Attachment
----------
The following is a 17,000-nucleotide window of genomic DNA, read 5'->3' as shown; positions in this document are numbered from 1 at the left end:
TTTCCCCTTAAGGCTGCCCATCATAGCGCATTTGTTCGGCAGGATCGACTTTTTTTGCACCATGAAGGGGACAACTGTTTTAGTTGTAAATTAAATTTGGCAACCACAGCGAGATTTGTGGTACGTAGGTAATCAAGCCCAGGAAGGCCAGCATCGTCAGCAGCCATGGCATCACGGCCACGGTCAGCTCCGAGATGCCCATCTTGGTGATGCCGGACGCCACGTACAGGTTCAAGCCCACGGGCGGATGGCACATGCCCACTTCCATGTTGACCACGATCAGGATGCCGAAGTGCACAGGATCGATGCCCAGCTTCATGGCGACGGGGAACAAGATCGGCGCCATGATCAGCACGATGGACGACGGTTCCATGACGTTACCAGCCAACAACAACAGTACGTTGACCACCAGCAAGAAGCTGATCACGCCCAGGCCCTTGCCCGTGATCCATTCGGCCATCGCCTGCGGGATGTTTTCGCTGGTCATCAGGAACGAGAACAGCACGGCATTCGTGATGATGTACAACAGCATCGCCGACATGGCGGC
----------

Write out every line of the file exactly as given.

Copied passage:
The following is a 17,000-nucleotide window of genomic DNA, read 5'->3' as shown; positions in this document are numbered from 1 at the left end:
TTTCCCCTTAAGGCTGCCCATCATAGCGCATTTGTTCGGCAGGATCGACTTTTTTTGCACCATGAAGGGGACAACTGTTTTAGTTGTAAATTAAATTTGGCAACCACAGCGAGATTTGTGGTACGTAGGTAATCAAGCCCAGGAAGGCCAGCATCGTCAGCAGCCATGGCATCACGGCCACGGTCAGCTCCGAGATGCCCATCTTGGTGATGCCGGACGCCACGTACAGGTTCAAGCCCACGGGCGGATGGCACATGCCCACTTCCATGTTGACCACGATCAGGATGCCGAAGTGCACAGGATCGATGCCCAGCTTCATGGCGACGGGGAACAAGATCGGCGCCATGATCAGCACGATGGACGACGGTTCCATGACGTTACCAGCCAACAACAACAGTACGTTGACCACCAGCAAGAAGCTGATCACGCCCAGGCCCTTGCCCGTGATCCATTCGGCCATCGCCTGCGGGATGTTTTCGCTGGTCATCAGGAACGAGAACAGCACGGCATTCGTGATGATGTACAACAGCATCGCCGACATGGCGGC